となり means "neighbour" so you would use it when 2 things are right next to each other, without anything in between, or at least not anything of the same sort.
          よこ means "horizontal" (it is a noun though). You would use it when 2 things are in the same row.


          Clearly the more you learn japanese, the more weird it looks.


          Truer words have never been spoken.


          隣(となり) is used when two or more things are of the same kind, quality or status (you cannot use it when you are talking about objects next to people or viceversa); also, it is used to refer to the closest thing next to an object, regardless of the distance. Also, 隣 is used to refer to neighbours or neighbouring houses.

          横(よこ), on the other hand it is used simply to mean "next to", just like となり, but not caring about kind, quality or status.

          Taken from here: http://yesjapan.com/YJ6/question/4683/soba-_tonari-_yoko_what_039-s_the_differen


          What is stumbling me the most isn't what to say but the order you say it. Is there a trick to this?


          Depends if you want to say: There is a chair next to the table Or The chair is next to the table If someone asks you: Where can I get a chair? You'd answer: The chair is next to the table So in Japanese start with chair: Isu wa ... teeburu no yoko ni arimasu Otherwise if you are describing a room and there is a table and there is a chair next to it-> start with the table Teeburu no yoko ni ... isu ha arimasu


          You just have to make your subject, figure out what's going on with it(はがをで), and say what's going on.

          Examples: 椅子(subject)が(doing)外に(the place it's doing)あります(existing) this is more telling of it existing in the first place

          兄(subject)は(known, being described)家の中に(the house's inside as a place)います(existing) this is more just where he is as a description of him

          レストランの中にテイブル(this is a subject, the first part is just an attribute of it, so an inside-the-restaurant-table)が(doing)あります(exists) subjects can be complex but everything before what the sentence is about, in this case レストランの中に, are attributes of the subject, so it's a table within the restaurant. This would then mean: There is a table that is in the restaurant.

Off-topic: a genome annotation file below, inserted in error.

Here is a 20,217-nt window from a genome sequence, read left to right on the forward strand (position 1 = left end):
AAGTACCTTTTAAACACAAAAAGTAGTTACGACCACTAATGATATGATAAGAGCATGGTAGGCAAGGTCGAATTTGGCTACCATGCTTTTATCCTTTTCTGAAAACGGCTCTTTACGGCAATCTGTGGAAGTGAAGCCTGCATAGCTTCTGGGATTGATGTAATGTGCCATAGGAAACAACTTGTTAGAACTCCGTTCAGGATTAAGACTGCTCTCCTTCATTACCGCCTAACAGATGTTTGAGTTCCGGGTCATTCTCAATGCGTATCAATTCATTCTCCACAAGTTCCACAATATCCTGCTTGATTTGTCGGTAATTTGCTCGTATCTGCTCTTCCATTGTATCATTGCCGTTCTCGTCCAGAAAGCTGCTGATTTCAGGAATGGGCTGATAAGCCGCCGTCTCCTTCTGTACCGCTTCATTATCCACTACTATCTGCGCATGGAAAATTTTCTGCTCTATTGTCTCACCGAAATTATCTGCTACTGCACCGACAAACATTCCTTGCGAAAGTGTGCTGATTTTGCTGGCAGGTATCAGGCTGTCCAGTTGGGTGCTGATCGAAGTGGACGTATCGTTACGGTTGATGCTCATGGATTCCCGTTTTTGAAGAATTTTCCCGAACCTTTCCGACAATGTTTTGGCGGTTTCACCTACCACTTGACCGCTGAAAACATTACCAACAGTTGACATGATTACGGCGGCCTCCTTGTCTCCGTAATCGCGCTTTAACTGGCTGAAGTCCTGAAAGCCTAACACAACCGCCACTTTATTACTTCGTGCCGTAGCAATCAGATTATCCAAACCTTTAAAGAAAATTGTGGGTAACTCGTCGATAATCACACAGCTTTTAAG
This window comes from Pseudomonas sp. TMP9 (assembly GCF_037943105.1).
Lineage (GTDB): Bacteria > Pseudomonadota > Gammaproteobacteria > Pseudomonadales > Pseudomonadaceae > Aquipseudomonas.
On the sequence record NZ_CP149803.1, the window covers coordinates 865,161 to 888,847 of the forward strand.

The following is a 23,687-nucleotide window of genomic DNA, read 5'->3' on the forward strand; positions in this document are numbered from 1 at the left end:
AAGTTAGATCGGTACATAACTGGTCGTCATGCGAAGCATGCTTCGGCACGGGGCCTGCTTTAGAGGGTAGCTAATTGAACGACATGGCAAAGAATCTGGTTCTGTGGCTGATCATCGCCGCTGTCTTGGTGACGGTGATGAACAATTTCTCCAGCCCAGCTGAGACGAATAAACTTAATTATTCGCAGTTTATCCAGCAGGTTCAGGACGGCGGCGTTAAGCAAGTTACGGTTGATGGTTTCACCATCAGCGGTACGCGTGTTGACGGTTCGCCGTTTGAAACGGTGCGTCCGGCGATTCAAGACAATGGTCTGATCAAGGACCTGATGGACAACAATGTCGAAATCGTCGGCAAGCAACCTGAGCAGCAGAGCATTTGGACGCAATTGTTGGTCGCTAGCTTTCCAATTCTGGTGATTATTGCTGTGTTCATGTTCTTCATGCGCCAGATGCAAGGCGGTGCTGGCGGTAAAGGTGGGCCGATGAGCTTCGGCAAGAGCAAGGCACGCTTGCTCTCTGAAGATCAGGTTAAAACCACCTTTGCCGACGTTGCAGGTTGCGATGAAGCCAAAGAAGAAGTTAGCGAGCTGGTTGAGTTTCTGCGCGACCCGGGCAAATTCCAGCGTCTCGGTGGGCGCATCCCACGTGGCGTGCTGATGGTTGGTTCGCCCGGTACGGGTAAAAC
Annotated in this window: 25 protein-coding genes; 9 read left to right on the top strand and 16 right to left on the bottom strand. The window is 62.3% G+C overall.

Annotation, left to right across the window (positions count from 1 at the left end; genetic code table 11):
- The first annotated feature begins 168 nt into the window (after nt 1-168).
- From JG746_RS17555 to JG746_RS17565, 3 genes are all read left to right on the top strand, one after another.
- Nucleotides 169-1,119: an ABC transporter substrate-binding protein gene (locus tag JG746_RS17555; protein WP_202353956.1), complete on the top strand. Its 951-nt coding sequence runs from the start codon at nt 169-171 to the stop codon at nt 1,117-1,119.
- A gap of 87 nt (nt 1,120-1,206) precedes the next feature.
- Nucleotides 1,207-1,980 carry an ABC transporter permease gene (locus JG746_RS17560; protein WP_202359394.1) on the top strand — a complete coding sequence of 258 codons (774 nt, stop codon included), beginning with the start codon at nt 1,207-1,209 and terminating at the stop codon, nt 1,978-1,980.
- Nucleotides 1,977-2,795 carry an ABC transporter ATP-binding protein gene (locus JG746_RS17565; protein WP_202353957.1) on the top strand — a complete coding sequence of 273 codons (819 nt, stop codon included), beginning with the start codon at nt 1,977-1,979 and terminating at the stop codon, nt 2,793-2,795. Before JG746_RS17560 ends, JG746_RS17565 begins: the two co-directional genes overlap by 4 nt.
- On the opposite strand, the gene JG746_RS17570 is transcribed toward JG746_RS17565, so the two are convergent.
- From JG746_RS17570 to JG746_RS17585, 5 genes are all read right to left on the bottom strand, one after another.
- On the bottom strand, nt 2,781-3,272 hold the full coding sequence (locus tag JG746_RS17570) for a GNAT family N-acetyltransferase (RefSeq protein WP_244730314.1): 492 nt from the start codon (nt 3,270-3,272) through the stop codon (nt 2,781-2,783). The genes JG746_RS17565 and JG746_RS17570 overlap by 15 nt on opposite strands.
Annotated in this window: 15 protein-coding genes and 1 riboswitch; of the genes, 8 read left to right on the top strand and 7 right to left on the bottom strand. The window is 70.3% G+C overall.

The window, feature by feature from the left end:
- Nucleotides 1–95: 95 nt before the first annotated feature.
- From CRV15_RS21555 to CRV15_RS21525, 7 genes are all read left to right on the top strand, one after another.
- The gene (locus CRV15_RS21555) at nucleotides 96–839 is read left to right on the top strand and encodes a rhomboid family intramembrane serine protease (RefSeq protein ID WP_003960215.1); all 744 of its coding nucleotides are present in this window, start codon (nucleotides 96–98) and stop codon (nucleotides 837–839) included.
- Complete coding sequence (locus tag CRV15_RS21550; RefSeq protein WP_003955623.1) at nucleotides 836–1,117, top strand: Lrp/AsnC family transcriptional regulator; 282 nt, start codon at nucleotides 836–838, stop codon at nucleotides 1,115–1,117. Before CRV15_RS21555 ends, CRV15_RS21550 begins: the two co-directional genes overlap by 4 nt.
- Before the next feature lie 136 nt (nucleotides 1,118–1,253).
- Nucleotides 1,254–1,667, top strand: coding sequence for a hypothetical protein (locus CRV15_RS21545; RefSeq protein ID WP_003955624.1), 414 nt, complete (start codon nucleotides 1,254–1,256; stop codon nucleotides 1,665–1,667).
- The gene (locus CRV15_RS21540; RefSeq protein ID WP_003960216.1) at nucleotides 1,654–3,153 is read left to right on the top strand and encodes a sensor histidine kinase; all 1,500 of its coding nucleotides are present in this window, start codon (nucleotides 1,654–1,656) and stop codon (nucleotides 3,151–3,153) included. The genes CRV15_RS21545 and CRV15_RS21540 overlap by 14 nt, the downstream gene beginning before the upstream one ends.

猫(object)を(being done to)買い(buying)ました (past conjugation of 買い(i think)) this would mean: A cat was bought; but through context you could infer that the speaker did the buying

          レストランの中(the restaurant's inside)で(by means of which)食べ(eat)ます(non past conjugation) this would mean: I'm going to eat by means of the inside of the restaurant. Basically: I'm going to eat in the restaurant.

          あの(that)水(water)を(is the object of)ください(please (give it to me)) over theres (that place's) water is being asked for. の is always possessive you just have to think about it the right way.

          Remember; attributes and subject, what's going on with it, the thing describing the action and the action itself, and which form the action takes(done/past ました でした, or future ます, or current/present します)

          You will be able to make tons of sentences with that formula, which is what the comment that this wall of text is a reply to was asking.

          Alot of these structures are in english too; it's just that people don't think about them. I think alot of people's grief with learning a second language is that they don't understand language in general. Once you master your first language you are more well equipped to defeat another language. I try my darndest to understand everything. And now i impart that understanding unto you.

          Also immersion is important; that's how you can use and understand your first language before you ever study it. Do the same thing with your target language, that with studying and boom: aquisition.


          Yoda what do would?




          this one is set up as an 「…あります」 sentence, but would 「椅子はテーブルのとなりです」 (いすはテーブルのとなりです) also be correct? it seems like responding with です should also work.


          I wrote that too because I thought 「あります= there is」...




          "テーブルの隣" can be rawly translated as "[the] next of the table", or you can think of it as "[at the] side of the table" (although "隣" means "next" or "neighbour"); the table comes first, although it comes last in the sentence in English.


          Whatever it actually is comes last. Everything before that is an attribute and part of the subject. テイブルの隣に椅子 is a whole subject that literally means next-to-the-table-CHAIR it is a chair with the attribute of being next to the table, all within the subject. Then that subject will go on to があります (exist) or を買います (be bought) or で食べます (be the means by which you eat) or はあか (be described as red).


          いすはテーブルのよこにあります was given as the correct answer ... よこに instead of となりに ....??


          Because となり is used when items of the same category and size are next to each other, with nothing between them. In this case, the chair and the table are not the same size.


          となり is what's used in Duo's "correct answer" (see above) though.


          This may be, but となり was in the word bank and よこに was not. The hover hint suggested よこに, though?

          There seems to be an error one way or another.